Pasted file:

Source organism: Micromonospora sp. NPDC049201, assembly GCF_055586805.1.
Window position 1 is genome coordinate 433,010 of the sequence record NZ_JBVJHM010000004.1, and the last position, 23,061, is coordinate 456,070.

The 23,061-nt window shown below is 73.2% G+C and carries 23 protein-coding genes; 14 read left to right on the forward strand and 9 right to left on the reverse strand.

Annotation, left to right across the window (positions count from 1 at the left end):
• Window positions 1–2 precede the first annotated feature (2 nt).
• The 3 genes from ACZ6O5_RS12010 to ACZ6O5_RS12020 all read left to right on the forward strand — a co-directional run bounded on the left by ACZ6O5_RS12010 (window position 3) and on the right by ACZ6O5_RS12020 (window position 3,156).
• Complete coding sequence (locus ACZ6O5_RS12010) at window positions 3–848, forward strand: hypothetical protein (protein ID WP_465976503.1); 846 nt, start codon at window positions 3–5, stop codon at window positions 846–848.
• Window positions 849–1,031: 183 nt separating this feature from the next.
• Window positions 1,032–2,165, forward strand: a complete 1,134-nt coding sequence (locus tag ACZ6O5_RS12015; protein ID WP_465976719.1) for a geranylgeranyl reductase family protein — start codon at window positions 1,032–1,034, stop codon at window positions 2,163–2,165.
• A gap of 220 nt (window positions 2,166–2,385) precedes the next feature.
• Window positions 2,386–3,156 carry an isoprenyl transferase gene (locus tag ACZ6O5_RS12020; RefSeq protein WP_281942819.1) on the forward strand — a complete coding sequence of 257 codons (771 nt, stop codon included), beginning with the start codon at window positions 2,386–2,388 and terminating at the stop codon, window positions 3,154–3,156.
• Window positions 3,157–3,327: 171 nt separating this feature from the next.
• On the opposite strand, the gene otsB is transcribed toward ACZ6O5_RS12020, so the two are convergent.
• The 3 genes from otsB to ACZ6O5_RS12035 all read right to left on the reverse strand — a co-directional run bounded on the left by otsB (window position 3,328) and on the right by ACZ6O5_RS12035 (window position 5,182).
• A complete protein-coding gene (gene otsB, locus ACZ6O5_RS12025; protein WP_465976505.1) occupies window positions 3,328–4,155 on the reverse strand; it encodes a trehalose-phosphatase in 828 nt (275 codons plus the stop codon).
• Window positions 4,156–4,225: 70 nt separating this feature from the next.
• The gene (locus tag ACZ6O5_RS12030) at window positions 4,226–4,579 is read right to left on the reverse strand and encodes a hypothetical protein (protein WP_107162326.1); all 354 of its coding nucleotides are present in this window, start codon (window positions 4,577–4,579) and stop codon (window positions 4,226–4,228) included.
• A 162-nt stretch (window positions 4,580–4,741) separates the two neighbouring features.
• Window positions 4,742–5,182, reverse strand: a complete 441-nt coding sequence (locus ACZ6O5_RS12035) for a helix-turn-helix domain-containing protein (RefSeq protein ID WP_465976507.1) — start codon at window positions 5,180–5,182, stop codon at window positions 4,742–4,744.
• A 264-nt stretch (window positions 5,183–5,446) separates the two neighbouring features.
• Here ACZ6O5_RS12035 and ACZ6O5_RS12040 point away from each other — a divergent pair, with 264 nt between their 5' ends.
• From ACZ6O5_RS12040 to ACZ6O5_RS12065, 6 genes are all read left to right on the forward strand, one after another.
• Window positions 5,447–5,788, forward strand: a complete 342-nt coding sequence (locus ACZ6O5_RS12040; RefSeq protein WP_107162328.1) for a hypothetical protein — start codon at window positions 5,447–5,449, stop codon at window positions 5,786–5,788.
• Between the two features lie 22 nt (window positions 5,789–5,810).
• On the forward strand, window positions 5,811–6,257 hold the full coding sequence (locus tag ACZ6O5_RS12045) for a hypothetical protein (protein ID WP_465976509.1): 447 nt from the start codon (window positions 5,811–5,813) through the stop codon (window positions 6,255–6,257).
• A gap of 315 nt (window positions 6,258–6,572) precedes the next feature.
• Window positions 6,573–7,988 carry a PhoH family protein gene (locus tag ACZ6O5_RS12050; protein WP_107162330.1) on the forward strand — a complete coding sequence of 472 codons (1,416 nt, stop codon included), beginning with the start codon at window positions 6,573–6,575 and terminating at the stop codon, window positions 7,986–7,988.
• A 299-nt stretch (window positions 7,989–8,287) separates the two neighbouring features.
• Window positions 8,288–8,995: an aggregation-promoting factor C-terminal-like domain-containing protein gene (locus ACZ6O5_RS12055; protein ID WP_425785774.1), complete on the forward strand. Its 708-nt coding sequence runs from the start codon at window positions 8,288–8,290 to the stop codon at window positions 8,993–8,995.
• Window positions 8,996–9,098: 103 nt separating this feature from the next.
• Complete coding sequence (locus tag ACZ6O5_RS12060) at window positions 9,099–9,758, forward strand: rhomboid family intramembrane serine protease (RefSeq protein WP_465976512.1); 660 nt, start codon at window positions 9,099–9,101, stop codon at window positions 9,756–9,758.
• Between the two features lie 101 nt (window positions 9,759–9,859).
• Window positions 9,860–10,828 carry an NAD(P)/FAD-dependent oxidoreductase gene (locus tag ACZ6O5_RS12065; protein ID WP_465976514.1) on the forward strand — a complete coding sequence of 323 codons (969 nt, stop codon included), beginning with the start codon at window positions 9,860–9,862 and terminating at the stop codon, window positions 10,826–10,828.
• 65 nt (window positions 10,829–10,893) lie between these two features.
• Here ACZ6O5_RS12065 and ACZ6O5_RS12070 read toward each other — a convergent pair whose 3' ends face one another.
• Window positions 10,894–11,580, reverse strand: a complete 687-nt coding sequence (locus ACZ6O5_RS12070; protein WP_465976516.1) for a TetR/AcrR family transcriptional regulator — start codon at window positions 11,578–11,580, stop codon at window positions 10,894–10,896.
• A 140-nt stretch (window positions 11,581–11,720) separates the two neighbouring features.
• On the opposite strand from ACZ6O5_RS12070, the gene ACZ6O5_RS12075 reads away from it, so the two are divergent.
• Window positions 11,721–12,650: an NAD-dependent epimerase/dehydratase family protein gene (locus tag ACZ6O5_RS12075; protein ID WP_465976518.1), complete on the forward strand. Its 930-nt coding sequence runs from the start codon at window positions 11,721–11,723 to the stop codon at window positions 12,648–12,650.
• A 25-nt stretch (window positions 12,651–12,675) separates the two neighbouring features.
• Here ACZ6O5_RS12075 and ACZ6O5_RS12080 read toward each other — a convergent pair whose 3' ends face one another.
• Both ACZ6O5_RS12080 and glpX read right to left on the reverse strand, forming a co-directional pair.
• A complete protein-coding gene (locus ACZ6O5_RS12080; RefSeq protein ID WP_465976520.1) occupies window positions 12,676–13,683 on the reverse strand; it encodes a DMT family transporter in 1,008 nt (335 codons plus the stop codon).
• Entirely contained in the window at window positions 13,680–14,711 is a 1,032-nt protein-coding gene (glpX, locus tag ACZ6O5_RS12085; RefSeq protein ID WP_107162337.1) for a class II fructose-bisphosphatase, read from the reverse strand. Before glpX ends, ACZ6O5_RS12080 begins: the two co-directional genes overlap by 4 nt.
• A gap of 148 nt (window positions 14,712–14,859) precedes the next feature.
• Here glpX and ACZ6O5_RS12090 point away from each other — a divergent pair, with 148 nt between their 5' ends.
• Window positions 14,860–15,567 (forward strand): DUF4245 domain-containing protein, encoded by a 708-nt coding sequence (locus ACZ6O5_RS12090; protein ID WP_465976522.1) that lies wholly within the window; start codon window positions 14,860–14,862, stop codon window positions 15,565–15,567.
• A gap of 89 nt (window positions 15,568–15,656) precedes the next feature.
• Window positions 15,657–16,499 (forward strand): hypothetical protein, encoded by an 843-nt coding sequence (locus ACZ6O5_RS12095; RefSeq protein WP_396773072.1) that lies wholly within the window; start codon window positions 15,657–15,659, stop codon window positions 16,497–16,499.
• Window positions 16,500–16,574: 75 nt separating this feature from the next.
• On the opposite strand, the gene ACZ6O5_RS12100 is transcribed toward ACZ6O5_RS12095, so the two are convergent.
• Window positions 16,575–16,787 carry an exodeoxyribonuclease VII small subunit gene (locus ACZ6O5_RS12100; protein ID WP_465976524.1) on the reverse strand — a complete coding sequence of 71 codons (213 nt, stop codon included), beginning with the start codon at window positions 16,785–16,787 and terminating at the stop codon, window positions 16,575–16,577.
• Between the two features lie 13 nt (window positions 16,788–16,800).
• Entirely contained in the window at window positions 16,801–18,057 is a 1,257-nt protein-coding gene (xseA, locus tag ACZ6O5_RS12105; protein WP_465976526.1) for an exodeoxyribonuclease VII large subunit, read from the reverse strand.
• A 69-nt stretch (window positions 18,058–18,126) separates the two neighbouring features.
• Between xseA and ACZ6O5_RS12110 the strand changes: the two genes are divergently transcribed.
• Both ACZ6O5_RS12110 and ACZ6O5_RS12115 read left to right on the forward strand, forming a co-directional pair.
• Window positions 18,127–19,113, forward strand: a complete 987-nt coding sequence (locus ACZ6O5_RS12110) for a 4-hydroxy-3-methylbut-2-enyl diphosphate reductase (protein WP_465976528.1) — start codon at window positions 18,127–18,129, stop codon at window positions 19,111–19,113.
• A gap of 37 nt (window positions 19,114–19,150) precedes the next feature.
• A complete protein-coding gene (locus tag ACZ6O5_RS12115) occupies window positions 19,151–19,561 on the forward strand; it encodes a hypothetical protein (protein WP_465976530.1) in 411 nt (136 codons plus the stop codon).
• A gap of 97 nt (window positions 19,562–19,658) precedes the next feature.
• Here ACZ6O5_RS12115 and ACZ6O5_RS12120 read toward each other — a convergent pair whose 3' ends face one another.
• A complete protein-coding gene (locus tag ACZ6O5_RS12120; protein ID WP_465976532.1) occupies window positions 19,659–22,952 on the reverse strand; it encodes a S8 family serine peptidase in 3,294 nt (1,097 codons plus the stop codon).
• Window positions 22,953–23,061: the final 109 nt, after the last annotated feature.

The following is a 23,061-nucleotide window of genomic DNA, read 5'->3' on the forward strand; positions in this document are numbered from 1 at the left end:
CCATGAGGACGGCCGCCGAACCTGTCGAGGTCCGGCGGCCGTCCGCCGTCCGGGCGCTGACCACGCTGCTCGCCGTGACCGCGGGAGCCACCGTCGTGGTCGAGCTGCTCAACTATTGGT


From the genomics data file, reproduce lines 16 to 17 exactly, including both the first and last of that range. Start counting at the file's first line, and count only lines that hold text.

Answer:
• Window positions 4,156–4,225: 70 nt separating this feature from the next.
• The gene (locus tag ACZ6O5_RS12030) at window positions 4,226–4,579 is read right to left on the reverse strand and encodes a hypothetical protein (protein WP_107162326.1); all 354 of its coding nucleotides are present in this window, start codon (window positions 4,577–4,579) and stop codon (window positions 4,226–4,228) included.